The Woman in Cabin 10

by

Ruth Ware

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The Woman in Cabin 10/Carrie Character Analysis

Lo meets the woman in the neighboring cabin when she goes next door to borrow some mascara. The woman, whom Lo mostly refers to as “the girl” in the first half of the story, is in her late 20s or early 30s, with long dark hair. When Lo first sees her, she’s wearing a Pink Floyd T-shirt with holes in it. Though her facial features aren’t memorable, Lo is struck by “the sheer liveliness and vivacity of her expression.” Using a wig and makeup, the girl impersonates Anne Bullmer after Richard Bullmer kills Anne on the first night of the cruise, appearing as “Anne” in the spa, in the Bullmers’ suite, at dinner, and in the hallway. On the second night of the cruise, she appears at Lo’s cabin door and lures her belowdecks, knocking her unconscious and locking her in a room to stop her from digging into the murder. Though the girl—who reveals her name is Carrie—initially starves Lo and deprives her of her medication, Lo gradually wins her trust, and she tells how Bullmer swept her off her feet in London, where Carrie, a struggling actress, was waitressing at the Magellan club. Though Carrie believed herself to be in love, Bullmer had actually planned to use her in his scheme to kill Anne and take her fortune. Carrie ultimately helps Lo escape the Aurora and, though evidence suggests she’s been drowned, she actually shoots Bullmer and escapes, accessing Anne’s fortune and sending money to Lo. Her childhood nickname had been “Tigger,” since no matter how hard they fall, “Tiggers bounce.”

The Woman in Cabin 10/Carrie Quotes in The Woman in Cabin 10

The The Woman in Cabin 10 quotes below are all either spoken by The Woman in Cabin 10/Carrie or refer to The Woman in Cabin 10/Carrie. For each quote, you can also see the other characters and themes related to it (each theme is indicated by its own dot and icon, like this one:
Entrapment and Isolation Theme Icon
). Note: all page numbers and citation info for the quotes below refer to the Scout Press edition of The Woman in Cabin 10 published in 2016.
Chapter 6 Quotes

I knocked again, three sharp knocks, and then, as an afterthought, a final loud whack in case they were hard of hearing.

The door flew open, as if the occupant had been standing on the other side.

“What?” she demanded, almost before the door had opened. “Is everything okay?”

[…]

“I’m your neighbor,” I said. She was young and pretty with long dark hair, and she was wearing a ratty Pink Floyd T-shirt with holes, which somehow made me like her quite a lot.

Page Number: 54
Explanation and Analysis:
Chapter 13 Quotes

…[T]he kind of publicity that an unexplained death would generate could sink the whole enterprise. Something like this could scupper the Aurora before she was even launched, and if that happened, everyone on board could lose their jobs, from the captain down to Iwona, the cleaner.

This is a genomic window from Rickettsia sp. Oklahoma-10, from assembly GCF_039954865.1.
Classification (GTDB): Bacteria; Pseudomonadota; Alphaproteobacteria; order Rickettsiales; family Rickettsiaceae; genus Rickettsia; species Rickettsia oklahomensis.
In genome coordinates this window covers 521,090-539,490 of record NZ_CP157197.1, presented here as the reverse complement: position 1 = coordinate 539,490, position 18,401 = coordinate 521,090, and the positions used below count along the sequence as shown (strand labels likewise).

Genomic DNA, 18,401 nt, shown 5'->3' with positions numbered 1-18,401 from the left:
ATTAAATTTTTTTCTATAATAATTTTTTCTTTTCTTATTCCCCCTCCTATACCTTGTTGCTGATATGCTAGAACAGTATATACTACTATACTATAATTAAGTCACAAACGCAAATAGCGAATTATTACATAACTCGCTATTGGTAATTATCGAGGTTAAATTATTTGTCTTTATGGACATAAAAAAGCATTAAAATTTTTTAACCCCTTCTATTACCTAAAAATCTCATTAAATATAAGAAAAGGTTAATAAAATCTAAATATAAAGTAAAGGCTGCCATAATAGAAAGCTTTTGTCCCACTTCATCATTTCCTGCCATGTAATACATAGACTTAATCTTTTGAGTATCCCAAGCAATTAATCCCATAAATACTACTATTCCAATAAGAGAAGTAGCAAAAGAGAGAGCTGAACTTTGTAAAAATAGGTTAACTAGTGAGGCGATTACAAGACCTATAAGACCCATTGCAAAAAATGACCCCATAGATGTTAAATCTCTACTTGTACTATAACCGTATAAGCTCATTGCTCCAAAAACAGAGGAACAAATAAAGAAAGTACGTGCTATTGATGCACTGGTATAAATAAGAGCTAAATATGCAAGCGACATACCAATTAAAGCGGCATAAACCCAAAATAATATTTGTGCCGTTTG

I knew that.

But I had heard something. Something that had made me start from my sleep with my heart pounding two hundred beats per minute, and my palms wet with sweat, and the conviction that somewhere very close by, another woman was in grave trouble. I knew what it was like to be that girl—to realize, in an instant, how incredibly fragile your hold on life could be, how paper-thin the walls of security really were.

Page Number: 122
Explanation and Analysis:
Chapter 15 Quotes

Cognitive behavioral therapy, counseling, psychotherapy—none of it really worked in the way that the pills did. Lissie says she finds the notion of chemically rebalancing your mood scary, she says it’s the idea of taking something that could alter how she really is. But I don’t see it that way; for me it’s like wearing makeup—not a disguise, but a way of making myself more how I really am, less raw. The best me I can be.

Page Number: 143
Explanation and Analysis:
Chapter 21 Quotes

As I applied mascara borrowed from Chloe in the bathroom mirror, I found myself searching for the angry, idealistic girl who’d started her journalism course at uni fifteen years ago, thinking of the dreams I’d had of becoming an investigative reporter and changing the world. Instead, I had fallen into travel writing at Velocity […] And that was fine—I wasn’t ashamed of the writer I’d become; like most people, I’d taken work where I could find it and tried to do the best I could in that job. But how could I look that girl in the mirror in the eye, if I didn’t have the courage to get out there and investigate a story that was staring me in the face?

Page Number: 202
Explanation and Analysis:

I was so busy thinking about Ben that as I rounded the corner near the upper-deck toilet, I almost tripped over Anne Bullmer. She was leaning back against the wall as if steeling herself for something, although whether to return to the party, or make her way back to her cabin, I wasn’t sure. She looked extremely tired, her face gray, the shadows around her eyes darker than ever […]

“I’m fine, I’m just very tired. Sometimes…” She swallowed, and her voice cracked for a moment, something in the cut-glass English accent slipping. “Sometimes it all just seems too much—d’you know what I mean? Such a performance.”

Page Number: 214
Explanation and Analysis:
Chapter 25 Quotes

It wasn’t just the blood she wiped away. When she came out, I froze. With that one simple act, I realized who she was.